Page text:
With so many of us working from home these days, either for ourselves or remote employers, it’s important to set some general guidelines for ourselves to ensure better focus and productivity. Because let’s face it: working from home can be distracting.
Just ask this guy:
Here are three tips to help you get more done while working from home, without completely throwing your work-life balance out the window.
1. Establish a designated work area
It might be tempting to turn your dining room table into your company’s HQ, but it’s best to designate a specific room as your home office if this is an option for you.
Not only will you qualify for a home office tax deduction (if you’re self-employed), but there are psychological benefits to being able to “go to the office” and then leave it at the end of the day. If it has a closing door, that’s even better.
2. Define clear work hours
When you work from home, it’s easy to fall into the habit of working all hours of the day, every day of the week. But, don’t.
Not only will this quickly lead to burnout and an all-around miserable existence, but your productivity will diminish and there’s really no point to it.
It’s important for your personal well-being and work productivity to set boundaries and stick to a designated work schedule. Your actual work hours might vary from a typical 9-to-5 routine depending on your industry or clientele, especially if your business is international, but avoid the temptation of being available 24/7. You might love your work, but you are not an android.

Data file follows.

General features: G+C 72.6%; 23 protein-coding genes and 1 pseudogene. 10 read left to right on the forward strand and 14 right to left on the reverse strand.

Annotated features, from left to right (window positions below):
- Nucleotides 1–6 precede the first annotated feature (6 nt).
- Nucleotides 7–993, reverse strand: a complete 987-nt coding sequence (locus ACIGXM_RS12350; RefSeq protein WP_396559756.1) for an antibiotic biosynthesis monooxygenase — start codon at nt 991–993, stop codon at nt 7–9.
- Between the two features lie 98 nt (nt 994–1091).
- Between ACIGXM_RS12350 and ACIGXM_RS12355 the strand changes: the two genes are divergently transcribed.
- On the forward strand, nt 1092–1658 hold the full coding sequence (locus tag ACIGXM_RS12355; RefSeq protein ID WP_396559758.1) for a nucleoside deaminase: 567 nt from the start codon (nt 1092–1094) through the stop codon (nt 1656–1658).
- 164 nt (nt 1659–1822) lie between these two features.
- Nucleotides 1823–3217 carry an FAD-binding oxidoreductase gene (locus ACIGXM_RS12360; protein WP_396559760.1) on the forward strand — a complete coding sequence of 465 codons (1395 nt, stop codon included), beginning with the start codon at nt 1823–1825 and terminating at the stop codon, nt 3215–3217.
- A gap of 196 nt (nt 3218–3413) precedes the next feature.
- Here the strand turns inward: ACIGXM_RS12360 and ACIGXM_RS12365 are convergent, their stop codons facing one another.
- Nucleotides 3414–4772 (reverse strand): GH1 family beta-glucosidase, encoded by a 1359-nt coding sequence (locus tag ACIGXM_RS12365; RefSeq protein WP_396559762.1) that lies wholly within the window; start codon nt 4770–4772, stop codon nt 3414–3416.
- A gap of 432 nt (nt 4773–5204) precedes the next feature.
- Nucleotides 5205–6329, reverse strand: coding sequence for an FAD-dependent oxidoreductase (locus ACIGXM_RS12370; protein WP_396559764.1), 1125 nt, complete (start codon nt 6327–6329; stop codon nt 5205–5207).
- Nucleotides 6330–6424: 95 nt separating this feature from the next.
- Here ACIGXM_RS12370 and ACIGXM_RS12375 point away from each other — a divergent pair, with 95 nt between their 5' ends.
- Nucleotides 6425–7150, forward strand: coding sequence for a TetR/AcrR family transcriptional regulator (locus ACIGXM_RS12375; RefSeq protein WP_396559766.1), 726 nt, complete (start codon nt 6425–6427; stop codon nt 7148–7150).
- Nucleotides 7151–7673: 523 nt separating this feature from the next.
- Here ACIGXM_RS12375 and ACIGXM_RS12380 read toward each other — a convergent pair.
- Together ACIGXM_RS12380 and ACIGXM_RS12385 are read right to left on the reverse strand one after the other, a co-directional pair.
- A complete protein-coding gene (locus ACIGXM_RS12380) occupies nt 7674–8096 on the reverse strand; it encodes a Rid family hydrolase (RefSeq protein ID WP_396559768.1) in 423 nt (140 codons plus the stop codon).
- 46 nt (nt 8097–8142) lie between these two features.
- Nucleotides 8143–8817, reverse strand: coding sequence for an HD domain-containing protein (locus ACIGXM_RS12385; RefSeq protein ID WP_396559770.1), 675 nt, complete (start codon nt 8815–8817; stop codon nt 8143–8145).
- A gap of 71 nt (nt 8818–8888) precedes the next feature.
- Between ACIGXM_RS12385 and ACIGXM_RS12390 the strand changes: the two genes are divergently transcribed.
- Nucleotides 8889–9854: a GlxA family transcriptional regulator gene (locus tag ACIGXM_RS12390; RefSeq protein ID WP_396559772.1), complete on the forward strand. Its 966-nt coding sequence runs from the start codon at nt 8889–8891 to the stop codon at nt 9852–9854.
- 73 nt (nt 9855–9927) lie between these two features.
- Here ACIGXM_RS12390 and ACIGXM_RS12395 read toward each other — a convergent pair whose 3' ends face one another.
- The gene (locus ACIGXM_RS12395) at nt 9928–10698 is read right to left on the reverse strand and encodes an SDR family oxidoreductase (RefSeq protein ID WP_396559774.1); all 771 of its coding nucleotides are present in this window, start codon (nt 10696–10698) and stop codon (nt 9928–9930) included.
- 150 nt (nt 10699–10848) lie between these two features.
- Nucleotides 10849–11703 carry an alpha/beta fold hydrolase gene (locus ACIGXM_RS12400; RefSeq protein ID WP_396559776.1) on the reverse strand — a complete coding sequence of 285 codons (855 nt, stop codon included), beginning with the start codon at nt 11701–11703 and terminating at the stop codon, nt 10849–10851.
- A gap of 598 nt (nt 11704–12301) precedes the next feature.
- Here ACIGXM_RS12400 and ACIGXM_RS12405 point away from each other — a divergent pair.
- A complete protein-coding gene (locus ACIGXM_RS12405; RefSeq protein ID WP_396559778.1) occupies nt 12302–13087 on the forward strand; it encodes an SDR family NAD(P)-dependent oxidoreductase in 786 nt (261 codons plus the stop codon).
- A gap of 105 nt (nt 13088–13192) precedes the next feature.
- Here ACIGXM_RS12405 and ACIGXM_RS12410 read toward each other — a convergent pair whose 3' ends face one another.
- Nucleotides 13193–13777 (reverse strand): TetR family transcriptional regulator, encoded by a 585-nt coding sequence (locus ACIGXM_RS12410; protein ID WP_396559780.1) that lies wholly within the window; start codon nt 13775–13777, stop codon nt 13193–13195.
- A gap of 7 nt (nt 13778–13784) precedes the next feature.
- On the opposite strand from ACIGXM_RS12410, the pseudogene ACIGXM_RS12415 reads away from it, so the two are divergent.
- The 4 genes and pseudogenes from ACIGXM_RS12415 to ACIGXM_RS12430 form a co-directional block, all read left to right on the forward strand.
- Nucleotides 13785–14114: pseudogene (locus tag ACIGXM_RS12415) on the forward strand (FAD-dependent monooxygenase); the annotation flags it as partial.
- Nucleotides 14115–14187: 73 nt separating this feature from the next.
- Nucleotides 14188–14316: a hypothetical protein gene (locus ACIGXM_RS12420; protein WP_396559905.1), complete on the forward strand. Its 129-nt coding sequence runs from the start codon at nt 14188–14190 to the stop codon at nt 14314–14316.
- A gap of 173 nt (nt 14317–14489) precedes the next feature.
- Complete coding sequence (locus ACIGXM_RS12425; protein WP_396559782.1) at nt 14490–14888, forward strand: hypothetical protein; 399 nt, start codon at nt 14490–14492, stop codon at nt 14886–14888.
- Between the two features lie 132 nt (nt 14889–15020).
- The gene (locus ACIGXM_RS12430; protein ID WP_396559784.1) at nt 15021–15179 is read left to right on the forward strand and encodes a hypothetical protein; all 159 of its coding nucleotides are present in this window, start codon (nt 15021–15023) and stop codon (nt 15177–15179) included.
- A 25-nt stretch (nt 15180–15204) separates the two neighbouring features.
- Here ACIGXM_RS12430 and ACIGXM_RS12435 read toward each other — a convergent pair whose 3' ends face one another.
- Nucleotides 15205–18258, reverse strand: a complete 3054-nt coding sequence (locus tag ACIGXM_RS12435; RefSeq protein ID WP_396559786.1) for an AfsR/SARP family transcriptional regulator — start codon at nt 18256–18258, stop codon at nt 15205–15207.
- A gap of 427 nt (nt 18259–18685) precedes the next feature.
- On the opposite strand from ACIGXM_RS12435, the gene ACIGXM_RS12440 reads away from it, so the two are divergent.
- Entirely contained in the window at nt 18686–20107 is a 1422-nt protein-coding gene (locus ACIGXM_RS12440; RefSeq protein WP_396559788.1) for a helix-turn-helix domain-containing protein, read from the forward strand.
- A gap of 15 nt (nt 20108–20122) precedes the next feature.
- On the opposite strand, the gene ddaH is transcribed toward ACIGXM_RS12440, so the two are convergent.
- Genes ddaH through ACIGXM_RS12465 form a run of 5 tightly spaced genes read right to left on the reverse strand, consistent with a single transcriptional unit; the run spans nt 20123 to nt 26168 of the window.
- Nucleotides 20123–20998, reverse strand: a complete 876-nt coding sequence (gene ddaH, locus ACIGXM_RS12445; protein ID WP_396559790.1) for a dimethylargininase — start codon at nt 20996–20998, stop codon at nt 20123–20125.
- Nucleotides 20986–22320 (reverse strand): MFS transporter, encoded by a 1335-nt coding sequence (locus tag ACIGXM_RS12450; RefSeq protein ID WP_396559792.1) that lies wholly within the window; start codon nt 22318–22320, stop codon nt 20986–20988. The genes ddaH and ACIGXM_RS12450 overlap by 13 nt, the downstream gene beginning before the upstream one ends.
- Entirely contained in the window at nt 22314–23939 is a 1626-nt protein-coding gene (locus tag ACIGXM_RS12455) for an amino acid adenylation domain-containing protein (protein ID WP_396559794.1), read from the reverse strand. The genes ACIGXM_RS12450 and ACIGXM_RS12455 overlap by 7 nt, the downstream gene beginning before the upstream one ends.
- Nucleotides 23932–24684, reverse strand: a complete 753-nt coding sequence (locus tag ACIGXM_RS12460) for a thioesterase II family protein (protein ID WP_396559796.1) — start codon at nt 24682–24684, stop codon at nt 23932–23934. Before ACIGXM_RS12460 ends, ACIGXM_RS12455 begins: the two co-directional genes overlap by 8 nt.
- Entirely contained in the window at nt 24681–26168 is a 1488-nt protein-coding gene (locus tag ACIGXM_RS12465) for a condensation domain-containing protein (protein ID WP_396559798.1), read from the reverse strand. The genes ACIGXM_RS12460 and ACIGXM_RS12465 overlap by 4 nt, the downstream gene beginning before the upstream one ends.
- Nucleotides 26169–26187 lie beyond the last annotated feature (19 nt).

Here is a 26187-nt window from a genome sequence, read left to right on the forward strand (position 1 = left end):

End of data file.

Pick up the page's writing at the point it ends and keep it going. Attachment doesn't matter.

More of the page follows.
[bctt tweet=”It’s important for your personal well-being and work productivity to set boundaries and stick to a designated work schedule.” username=”FusePhaseSF”]
Also, having set work hours will help you to avoid getting distracted by those menial household chores that are staring you in the face (we see you, dirty laundry). Work hours are designated for work. That’s it.
3. Get out of the house
When your morning commute basically involves rolling out of bed and plopping yourself in front of your computer, you might find little reason for leaving the house during the day (let alone putting on pants).
Make a point of taking a break away from the computer to get out during the day. Connect with nature, walk the dog, or visit a coffee shop. The mental health benefits will boost your overall work productivity once you return to your screen.
Hey, maybe working from home isn’t your thing
Working from home full-time isn’t for everyone. It takes strong self-discipline, organization, and time-management skills, and it’s perfectly okay to admit you need more of a structured environment.
Be honest with yourself that working from home might not be the best fit for you. If you’re struggling to focus and stay productive at home, and you have the option of working in the office of an employer or client, you may want to spend at least a couple of days there each week. Or, you may want to explore coworking spaces in your area, like Impact Hub.
Do you work from home? What are the biggest challenges for you and how do you deal with them? Let us know in the comments!